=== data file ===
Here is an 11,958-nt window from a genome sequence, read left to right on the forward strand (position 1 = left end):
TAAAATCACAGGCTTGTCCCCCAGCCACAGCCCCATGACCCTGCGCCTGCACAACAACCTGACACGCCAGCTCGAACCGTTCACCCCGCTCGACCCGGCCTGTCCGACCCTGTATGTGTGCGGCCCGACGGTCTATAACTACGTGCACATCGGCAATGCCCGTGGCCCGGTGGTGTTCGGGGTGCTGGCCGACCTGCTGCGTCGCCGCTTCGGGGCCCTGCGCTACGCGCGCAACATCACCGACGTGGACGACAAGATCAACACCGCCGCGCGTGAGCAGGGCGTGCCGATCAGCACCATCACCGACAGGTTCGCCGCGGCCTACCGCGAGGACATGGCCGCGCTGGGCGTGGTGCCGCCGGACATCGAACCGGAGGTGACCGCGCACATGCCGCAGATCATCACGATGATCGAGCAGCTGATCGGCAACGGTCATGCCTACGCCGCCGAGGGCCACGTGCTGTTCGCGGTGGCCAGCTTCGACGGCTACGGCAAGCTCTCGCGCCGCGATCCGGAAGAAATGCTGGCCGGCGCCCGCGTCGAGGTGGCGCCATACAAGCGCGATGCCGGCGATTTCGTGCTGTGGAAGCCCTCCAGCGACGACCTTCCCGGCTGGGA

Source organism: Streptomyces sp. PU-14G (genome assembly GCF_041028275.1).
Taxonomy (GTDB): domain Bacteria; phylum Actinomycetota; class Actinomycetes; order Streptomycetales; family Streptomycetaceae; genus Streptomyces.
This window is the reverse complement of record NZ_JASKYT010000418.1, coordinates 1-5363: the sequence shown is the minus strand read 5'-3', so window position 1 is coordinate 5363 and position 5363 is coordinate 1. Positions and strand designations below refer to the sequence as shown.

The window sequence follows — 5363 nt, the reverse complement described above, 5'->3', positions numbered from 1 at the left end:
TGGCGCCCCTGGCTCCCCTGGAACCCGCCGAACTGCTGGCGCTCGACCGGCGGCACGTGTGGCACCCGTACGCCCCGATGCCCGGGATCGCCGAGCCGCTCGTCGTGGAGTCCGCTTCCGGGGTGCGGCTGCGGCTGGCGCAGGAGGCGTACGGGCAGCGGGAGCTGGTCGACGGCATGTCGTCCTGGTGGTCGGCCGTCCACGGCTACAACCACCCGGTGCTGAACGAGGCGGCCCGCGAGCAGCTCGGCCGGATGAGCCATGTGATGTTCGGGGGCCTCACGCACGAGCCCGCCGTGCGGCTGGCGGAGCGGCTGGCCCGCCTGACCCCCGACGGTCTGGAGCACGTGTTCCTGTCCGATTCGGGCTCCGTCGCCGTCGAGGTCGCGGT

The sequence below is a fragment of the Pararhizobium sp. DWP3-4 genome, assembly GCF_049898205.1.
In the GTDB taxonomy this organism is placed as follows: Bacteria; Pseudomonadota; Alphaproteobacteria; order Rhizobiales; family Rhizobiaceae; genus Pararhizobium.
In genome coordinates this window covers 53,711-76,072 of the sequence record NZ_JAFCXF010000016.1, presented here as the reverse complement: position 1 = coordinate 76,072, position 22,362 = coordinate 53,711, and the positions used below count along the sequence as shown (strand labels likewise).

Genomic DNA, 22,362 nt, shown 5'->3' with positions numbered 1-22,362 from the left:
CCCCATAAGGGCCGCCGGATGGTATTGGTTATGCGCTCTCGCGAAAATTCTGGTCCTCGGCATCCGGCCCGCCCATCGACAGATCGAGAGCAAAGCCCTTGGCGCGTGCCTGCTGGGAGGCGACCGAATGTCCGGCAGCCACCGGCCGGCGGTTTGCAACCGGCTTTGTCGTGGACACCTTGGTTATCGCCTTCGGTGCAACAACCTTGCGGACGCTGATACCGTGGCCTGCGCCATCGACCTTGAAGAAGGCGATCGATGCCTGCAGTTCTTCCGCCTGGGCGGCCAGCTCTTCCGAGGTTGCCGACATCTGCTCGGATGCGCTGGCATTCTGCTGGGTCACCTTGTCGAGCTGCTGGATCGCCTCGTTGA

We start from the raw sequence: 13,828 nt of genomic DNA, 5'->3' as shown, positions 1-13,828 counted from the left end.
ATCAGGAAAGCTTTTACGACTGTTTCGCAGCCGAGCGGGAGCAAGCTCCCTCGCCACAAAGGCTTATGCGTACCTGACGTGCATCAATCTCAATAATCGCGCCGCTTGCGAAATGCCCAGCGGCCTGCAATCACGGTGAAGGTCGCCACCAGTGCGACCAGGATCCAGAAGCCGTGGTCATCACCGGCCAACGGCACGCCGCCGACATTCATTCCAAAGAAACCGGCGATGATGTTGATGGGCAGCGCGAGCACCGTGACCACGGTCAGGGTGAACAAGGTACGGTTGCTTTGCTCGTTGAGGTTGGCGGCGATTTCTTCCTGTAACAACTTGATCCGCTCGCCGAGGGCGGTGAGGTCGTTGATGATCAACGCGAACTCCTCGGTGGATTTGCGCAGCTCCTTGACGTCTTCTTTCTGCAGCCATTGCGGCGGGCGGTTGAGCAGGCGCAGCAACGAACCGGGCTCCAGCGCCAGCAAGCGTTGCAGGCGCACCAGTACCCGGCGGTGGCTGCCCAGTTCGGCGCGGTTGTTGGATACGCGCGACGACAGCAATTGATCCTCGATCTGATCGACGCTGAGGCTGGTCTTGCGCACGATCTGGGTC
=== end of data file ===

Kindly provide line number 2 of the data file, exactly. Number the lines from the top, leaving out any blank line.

TAAAATCACAGGCTTGTCCCCCAGCCACAGCCCCATGACCCTGCGCCTGCACAACAACCTGACACGCCAGCTCGAACCGTTCACCCCGCTCGACCCGGCCTGTCCGACCCTGTATGTGTGCGGCCCGACGGTCTATAACTACGTGCACATCGGCAATGCCCGTGGCCCGGTGGTGTTCGGGGTGCTGGCCGACCTGCTGCGTCGCCGCTTCGGGGCCCTGCGCTACGCGCGCAACATCACCGACGTGGACGACAAGATCAACACCGCCGCGCGTGAGCAGGGCGTGCCGATCAGCACCATCACCGACAGGTTCGCCGCGGCCTACCGCGAGGACATGGCCGCGCTGGGCGTGGTGCCGCCGGACATCGAACCGGAGGTGACCGCGCACATGCCGCAGATCATCACGATGATCGAGCAGCTGATCGGCAACGGTCATGCCTACGCCGCCGAGGGCCACGTGCTGTTCGCGGTGGCCAGCTTCGACGGCTACGGCAAGCTCTCGCGCCGCGATCCGGAAGAAATGCTGGCCGGCGCCCGCGTCGAGGTGGCGCCATACAAGCGCGATGCCGGCGATTTCGTGCTGTGGAAGCCCTCCAGCGACGACCTTCCCGGCTGGGA